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revision 659 by ph10, Tue Aug 16 09:48:29 2011 UTC revision 701 by ph10, Tue Sep 20 11:30:56 2011 UTC
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1  ChangeLog for PCRE  ChangeLog for PCRE
2  ------------------  ------------------
4    Version 8.20 12-Sep-2011
5    ------------------------
7    1.  Change 37 of 8.13 broke patterns like [:a]...[b:] because it thought it had
8        a POSIX class. After further experiments with Perl, which convinced me that
9        Perl has bugs and confusions, a closing square bracket is no longer allowed
10        in a POSIX name. This bug also affected patterns with classes that started
11        with full stops.
13    2.  If a pattern such as /(a)b|ac/ is matched against "ac", there is no
14        captured substring, but while checking the failing first alternative,
15        substring 1 is temporarily captured. If the output vector supplied to
16        pcre_exec() was not big enough for this capture, the yield of the function
17        was still zero ("insufficient space for captured substrings"). This cannot
18        be totally fixed without adding another stack variable, which seems a lot
19        of expense for a edge case. However, I have improved the situation in cases
20        such as /(a)(b)x|abc/ matched against "abc", where the return code
21        indicates that fewer than the maximum number of slots in the ovector have
22        been set.
24    3.  Related to (2) above: when there are more back references in a pattern than
25        slots in the output vector, pcre_exec() uses temporary memory during
26        matching, and copies in the captures as far as possible afterwards. It was
27        using the entire output vector, but this conflicts with the specification
28        that only 2/3 is used for passing back captured substrings. Now it uses
29        only the first 2/3, for compatibility. This is, of course, another edge
30        case.
32    4.  Zoltan Herczeg's just-in-time compiler support has been integrated into the
33        main code base, and can be used by building with --enable-jit. When this is
34        done, pcregrep automatically uses it unless --disable-pcregrep-jit or the
35        runtime --no-jit option is given.
37    5.  When the number of matches in a pcre_dfa_exec() run exactly filled the
38        ovector, the return from the function was zero, implying that there were
39        other matches that did not fit. The correct "exactly full" value is now
40        returned.
42    6.  If a subpattern that was called recursively or as a subroutine contained
43        (*PRUNE) or any other control that caused it to give a non-standard return,
44        invalid errors such as "Error -26 (nested recursion at the same subject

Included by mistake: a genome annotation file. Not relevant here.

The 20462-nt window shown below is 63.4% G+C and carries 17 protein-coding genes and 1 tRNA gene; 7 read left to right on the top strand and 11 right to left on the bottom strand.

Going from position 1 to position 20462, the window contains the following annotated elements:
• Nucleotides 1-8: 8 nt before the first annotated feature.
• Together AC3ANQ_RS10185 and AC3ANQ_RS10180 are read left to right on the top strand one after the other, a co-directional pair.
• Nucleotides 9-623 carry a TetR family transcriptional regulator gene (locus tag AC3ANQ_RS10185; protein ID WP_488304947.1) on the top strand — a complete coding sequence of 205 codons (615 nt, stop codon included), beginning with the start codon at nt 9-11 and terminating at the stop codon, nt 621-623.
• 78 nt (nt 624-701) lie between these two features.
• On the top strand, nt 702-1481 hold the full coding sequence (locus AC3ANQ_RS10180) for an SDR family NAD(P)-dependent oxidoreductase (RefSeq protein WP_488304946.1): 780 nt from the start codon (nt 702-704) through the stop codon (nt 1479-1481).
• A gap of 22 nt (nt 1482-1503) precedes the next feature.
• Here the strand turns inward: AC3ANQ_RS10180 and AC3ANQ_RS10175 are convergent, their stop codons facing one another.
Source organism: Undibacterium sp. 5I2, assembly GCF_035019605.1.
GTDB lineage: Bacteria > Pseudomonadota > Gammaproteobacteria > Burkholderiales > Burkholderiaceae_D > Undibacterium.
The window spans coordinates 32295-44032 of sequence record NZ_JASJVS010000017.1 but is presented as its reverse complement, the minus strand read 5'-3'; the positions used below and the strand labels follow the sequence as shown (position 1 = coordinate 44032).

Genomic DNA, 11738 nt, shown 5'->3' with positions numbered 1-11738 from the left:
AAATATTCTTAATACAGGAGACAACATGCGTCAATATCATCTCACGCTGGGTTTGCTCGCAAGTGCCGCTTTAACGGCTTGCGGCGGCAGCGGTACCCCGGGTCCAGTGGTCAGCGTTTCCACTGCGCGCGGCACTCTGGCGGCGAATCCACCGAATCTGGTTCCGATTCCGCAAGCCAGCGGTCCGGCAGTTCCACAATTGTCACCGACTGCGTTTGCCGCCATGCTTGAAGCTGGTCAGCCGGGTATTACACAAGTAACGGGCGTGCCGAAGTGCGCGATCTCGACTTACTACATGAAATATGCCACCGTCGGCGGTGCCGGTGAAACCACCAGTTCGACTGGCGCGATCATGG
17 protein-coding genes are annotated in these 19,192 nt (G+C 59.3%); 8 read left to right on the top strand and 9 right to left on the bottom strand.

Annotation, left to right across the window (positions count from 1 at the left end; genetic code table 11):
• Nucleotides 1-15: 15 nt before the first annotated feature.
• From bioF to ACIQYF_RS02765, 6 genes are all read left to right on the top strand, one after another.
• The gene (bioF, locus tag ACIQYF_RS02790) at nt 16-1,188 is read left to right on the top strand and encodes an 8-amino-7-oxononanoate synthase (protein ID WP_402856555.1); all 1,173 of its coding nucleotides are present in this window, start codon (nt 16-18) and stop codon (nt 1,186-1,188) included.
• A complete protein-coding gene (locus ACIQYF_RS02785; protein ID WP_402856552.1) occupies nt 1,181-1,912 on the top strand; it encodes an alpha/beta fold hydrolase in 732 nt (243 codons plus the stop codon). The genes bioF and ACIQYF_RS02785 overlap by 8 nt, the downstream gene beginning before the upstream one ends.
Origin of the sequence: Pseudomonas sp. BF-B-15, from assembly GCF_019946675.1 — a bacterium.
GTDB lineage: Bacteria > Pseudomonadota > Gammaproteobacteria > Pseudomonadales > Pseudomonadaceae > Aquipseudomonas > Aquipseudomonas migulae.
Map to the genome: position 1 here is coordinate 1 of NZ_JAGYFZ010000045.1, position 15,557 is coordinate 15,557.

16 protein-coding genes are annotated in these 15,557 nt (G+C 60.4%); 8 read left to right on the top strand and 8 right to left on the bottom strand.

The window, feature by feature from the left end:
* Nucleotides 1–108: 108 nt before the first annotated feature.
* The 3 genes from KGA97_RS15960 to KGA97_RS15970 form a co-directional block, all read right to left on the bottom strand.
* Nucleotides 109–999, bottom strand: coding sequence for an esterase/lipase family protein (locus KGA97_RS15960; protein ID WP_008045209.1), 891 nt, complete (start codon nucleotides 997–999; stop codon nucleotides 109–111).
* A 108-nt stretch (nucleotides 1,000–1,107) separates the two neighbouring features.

45        position)" or even infinite loops could occur.
47    7.  If a pattern such as /a(*SKIP)c|b(*ACCEPT)|/ was studied, it stopped
48        computing the minimum length on reaching *ACCEPT, and so ended up with the
49        wrong value of 1 rather than 0. Further investigation indicates that
50        computing a minimum subject length in the presence of *ACCEPT is difficult
51        (think back references, subroutine calls), and so I have changed the code
52        so that no minimum is registered for a pattern that contains *ACCEPT.
54    8.  If (*THEN) was present in the first (true) branch of a conditional group,
55        it was not handled as intended.
57    9.  Replaced RunTest.bat with the much improved version provided by Sheri
58        Pierce.
60    10. A pathological pattern such as /(*ACCEPT)a/ was miscompiled, thinking that
61        the first byte in a match must be "a".
64  Version 8.13 16-Aug-2011  Version 8.13 16-Aug-2011
65  ------------------------  ------------------------
# Line 189  Version 8.13 16-Aug-2011 Line 249  Version 8.13 16-Aug-2011
249      For example, [:a[:digit:]b:] matches "a", "b", ":", or a digit. Also,      For example, [:a[:digit:]b:] matches "a", "b", ":", or a digit. Also,
250      unescaped square brackets may also appear as part of class names. For      unescaped square brackets may also appear as part of class names. For
251      example, [:a[:abc]b:] gives unknown class "[:abc]b:]". PCRE now behaves      example, [:a[:abc]b:] gives unknown class "[:abc]b:]". PCRE now behaves
252      more like Perl.      more like Perl. (But see 8.20/1 above.)
254  38. PCRE was giving an error for \N with a braced quantifier such as {1,} (this  38. PCRE was giving an error for \N with a braced quantifier such as {1,} (this
255      was because it thought it was \N{name}, which is not supported).      was because it thought it was \N{name}, which is not supported).

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